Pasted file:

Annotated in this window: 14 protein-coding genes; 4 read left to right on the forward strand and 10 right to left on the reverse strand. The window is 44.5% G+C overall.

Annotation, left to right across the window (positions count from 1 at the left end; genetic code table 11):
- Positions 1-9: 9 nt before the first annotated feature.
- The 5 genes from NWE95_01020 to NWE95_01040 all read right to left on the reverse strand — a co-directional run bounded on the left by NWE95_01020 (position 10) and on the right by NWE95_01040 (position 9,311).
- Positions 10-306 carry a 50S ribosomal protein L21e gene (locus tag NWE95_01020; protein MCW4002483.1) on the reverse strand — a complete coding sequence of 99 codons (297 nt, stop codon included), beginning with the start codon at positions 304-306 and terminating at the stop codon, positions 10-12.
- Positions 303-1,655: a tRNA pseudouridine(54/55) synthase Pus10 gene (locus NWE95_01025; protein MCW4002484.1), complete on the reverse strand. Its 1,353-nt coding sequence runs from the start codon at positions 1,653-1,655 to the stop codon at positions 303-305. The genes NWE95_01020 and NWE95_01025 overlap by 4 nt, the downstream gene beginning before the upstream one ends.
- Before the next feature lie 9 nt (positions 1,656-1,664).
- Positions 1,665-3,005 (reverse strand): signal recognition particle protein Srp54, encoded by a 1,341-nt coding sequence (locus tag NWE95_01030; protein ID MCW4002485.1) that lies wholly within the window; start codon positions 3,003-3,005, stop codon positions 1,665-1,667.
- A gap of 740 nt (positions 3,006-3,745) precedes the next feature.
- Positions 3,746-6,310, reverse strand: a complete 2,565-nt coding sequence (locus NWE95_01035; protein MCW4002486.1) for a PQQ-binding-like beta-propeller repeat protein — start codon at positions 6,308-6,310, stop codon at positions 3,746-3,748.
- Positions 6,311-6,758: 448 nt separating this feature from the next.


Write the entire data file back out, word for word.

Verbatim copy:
Annotated in this window: 14 protein-coding genes; 4 read left to right on the forward strand and 10 right to left on the reverse strand. The window is 44.5% G+C overall.

Annotation, left to right across the window (positions count from 1 at the left end; genetic code table 11):
- Positions 1-9: 9 nt before the first annotated feature.
- The 5 genes from NWE95_01020 to NWE95_01040 all read right to left on the reverse strand — a co-directional run bounded on the left by NWE95_01020 (position 10) and on the right by NWE95_01040 (position 9,311).
- Positions 10-306 carry a 50S ribosomal protein L21e gene (locus tag NWE95_01020; protein MCW4002483.1) on the reverse strand — a complete coding sequence of 99 codons (297 nt, stop codon included), beginning with the start codon at positions 304-306 and terminating at the stop codon, positions 10-12.
- Positions 303-1,655: a tRNA pseudouridine(54/55) synthase Pus10 gene (locus NWE95_01025; protein MCW4002484.1), complete on the reverse strand. Its 1,353-nt coding sequence runs from the start codon at positions 1,653-1,655 to the stop codon at positions 303-305. The genes NWE95_01020 and NWE95_01025 overlap by 4 nt, the downstream gene beginning before the upstream one ends.
- Before the next feature lie 9 nt (positions 1,656-1,664).
- Positions 1,665-3,005 (reverse strand): signal recognition particle protein Srp54, encoded by a 1,341-nt coding sequence (locus tag NWE95_01030; protein ID MCW4002485.1) that lies wholly within the window; start codon positions 3,003-3,005, stop codon positions 1,665-1,667.
- A gap of 740 nt (positions 3,006-3,745) precedes the next feature.
- Positions 3,746-6,310, reverse strand: a complete 2,565-nt coding sequence (locus NWE95_01035; protein MCW4002486.1) for a PQQ-binding-like beta-propeller repeat protein — start codon at positions 6,308-6,310, stop codon at positions 3,746-3,748.
- Positions 6,311-6,758: 448 nt separating this feature from the next.